All Campaigns subcategories:
Them & Us
Temporary housing takings
English councils spent almost £1.1 billion on temporary accommodation in 2019 - with 86% going to private profiteers, reports Shelter. The amount they raked in doubled from £490 million in 2013-14 to £939 million in 2018-19. The big landlords and letting agents help create the housing crisis - and then profit from that too!
Musk stock electrified
Billionaire Elon Musk's electric car firm Tesla doubled its share price in the first five weeks of this year. Delays, faults, lack of infrastructure - and profit - have so far kept electric cars unaffordable and unreliable. Meanwhile, Tesla factory workers are notoriously ill-treated by Musk, who is worth $45 billion.
Food banks 'perfect' for poor
Tory work and pensions secretary Therese Coffey called food banks "a perfect way to try to address the challenges that people face at difficult times in their lives" last month. Er, what about paying workers enough to buy food?
Utility usury: oh no, Ovo!
Private energy giant Ovo wrongly billed over half a million customers, leading regulator Ofgem to order it to pay back £8.9 million. Ovo had refunded a customer who was overcharged by more than £4,500, but decided not to bother with others, such as 120,000 customers owed up to £10.
Majority of poor in work
56% of people living in poverty were in a working household in 2018, says the Joseph Rowntree Foundation. The record high compares with 39% in 1998. 14 million people now live in poverty in the UK.
Storm services 'savings'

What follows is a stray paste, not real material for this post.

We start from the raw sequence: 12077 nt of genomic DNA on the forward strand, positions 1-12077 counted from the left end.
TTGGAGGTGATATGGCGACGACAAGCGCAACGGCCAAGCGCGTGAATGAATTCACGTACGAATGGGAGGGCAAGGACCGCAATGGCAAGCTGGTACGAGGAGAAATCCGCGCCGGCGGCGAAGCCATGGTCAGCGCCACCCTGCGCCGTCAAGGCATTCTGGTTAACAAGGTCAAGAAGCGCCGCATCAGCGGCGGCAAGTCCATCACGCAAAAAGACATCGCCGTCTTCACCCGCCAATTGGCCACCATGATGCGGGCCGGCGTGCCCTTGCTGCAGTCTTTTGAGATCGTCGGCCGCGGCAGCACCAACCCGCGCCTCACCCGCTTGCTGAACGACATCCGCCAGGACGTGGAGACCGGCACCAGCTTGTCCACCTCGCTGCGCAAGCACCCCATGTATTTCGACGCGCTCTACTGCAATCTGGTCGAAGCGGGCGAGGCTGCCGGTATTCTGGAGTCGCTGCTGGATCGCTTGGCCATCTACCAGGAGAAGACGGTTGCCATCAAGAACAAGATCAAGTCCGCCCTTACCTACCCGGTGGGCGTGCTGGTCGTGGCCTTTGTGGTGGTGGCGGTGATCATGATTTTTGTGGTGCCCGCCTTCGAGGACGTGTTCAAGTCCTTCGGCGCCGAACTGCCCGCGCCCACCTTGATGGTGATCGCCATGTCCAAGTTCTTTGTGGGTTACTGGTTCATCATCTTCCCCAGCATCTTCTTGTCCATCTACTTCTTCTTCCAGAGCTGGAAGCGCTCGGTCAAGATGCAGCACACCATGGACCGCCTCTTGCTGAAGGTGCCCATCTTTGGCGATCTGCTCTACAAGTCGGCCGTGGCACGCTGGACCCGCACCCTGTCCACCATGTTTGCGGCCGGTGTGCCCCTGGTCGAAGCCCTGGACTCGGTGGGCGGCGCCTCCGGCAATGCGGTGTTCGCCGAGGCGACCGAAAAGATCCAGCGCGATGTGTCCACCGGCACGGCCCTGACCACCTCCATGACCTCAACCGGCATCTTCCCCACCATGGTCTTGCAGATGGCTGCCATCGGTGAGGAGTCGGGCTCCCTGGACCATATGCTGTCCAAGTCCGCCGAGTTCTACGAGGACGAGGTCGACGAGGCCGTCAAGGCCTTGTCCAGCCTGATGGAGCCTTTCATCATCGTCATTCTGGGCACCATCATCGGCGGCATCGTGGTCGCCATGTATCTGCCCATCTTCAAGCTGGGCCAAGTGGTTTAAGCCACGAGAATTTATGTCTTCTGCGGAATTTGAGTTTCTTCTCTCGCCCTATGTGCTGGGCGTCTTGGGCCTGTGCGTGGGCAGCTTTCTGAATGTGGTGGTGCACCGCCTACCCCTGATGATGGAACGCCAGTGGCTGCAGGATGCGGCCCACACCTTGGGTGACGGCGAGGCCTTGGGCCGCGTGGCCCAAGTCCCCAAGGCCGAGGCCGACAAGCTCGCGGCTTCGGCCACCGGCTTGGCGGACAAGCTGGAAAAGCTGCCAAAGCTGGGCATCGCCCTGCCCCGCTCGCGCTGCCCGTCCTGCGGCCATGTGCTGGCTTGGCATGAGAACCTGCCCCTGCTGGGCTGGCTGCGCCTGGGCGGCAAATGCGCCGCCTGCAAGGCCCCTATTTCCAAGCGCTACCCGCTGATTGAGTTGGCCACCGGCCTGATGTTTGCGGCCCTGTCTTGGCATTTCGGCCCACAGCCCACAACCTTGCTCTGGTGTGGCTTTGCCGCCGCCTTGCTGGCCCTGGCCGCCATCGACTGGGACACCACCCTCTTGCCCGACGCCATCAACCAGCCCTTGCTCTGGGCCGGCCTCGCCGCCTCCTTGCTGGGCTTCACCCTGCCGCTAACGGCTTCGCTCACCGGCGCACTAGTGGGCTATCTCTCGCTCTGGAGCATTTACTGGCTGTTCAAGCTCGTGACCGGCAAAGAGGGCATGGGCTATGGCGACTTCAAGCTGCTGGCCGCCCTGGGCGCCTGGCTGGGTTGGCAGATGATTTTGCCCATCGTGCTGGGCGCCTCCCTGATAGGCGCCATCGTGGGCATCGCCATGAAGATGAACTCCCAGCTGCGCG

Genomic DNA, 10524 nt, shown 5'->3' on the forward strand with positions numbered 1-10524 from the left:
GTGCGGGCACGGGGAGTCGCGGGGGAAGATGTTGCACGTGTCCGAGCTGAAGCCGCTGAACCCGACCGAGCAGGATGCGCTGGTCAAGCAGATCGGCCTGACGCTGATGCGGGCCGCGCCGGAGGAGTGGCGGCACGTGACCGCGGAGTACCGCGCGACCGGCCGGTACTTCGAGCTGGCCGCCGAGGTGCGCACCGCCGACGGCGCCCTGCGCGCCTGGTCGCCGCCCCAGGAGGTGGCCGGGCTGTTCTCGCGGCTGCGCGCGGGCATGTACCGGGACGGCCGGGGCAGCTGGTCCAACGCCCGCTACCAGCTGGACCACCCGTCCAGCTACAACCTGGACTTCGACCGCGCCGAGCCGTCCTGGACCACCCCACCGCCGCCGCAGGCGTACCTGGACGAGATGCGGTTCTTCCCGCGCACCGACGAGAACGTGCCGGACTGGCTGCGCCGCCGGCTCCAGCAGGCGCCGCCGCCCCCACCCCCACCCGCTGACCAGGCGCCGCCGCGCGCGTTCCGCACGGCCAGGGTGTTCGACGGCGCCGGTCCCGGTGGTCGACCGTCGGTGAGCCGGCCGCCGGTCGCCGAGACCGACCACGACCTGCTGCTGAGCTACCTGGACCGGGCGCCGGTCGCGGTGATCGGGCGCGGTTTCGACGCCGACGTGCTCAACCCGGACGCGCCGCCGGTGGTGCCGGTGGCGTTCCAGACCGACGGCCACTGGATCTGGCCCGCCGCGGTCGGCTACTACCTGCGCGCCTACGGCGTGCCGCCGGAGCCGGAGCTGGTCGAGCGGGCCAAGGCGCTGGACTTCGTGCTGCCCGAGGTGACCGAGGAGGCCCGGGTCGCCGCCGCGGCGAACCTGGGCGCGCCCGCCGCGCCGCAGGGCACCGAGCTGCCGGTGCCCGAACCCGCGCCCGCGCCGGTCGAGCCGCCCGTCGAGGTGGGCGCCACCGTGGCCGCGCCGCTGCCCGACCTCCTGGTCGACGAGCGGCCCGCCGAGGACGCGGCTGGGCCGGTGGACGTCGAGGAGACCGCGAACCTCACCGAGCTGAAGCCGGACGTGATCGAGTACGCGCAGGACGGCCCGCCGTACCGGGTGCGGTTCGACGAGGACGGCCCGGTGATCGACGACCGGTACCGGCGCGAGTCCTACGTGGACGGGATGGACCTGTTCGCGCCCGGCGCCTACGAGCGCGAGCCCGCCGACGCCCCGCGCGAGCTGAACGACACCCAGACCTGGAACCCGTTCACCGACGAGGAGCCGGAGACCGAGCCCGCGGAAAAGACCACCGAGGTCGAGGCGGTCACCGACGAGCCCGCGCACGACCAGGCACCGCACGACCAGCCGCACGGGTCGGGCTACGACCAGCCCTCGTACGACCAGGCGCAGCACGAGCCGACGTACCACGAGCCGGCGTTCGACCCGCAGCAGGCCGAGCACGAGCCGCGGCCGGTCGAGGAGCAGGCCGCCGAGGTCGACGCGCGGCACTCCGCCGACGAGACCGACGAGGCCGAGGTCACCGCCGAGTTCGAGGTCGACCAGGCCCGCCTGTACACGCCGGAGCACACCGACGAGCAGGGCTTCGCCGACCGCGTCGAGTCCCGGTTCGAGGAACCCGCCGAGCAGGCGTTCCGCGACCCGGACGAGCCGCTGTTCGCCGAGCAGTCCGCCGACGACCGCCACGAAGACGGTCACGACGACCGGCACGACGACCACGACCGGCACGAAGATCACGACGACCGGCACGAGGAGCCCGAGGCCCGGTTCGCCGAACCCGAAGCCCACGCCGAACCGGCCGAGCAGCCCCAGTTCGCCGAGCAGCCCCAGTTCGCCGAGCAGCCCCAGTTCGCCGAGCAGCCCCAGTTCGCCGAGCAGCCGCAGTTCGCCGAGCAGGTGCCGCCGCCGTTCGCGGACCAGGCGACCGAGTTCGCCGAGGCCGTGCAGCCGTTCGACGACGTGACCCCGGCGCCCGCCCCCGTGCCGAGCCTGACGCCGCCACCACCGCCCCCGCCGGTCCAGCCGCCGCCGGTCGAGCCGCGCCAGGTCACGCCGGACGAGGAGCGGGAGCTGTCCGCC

Fire and rescue services dealing with the chaos of Storm Ciara have had their funding cut by £141.5 million over the last four years, reports the FBU. The worst-hit areas in England have lost £16 million since 2016.
No more free money
Over a quarter of cash machines - and rising - now charge for withdrawals, says Which? Total charges rose from £75 million in 2018 to £104 million last year. Local branch and free ATM closures have made banks about £120 million since 2018.
Coronavirus medical martyr
The death of Li Wenliang, the doctor who first warned his colleagues about the new coronavirus, has caused fury. Instead of being congratulated for his sharp observations that may have saved many lives, he received a police warning for "spreading rumours."
Hundreds of millions of users of China's Twitter-like Weibo have now shared photos of Li, the keyword "whistleblower" and lyrics to "Do You Hear the People Sing?" from the musical Les Misérables about the 1832 Paris uprising.
Thanks to Jon Dale for this coronavirus update
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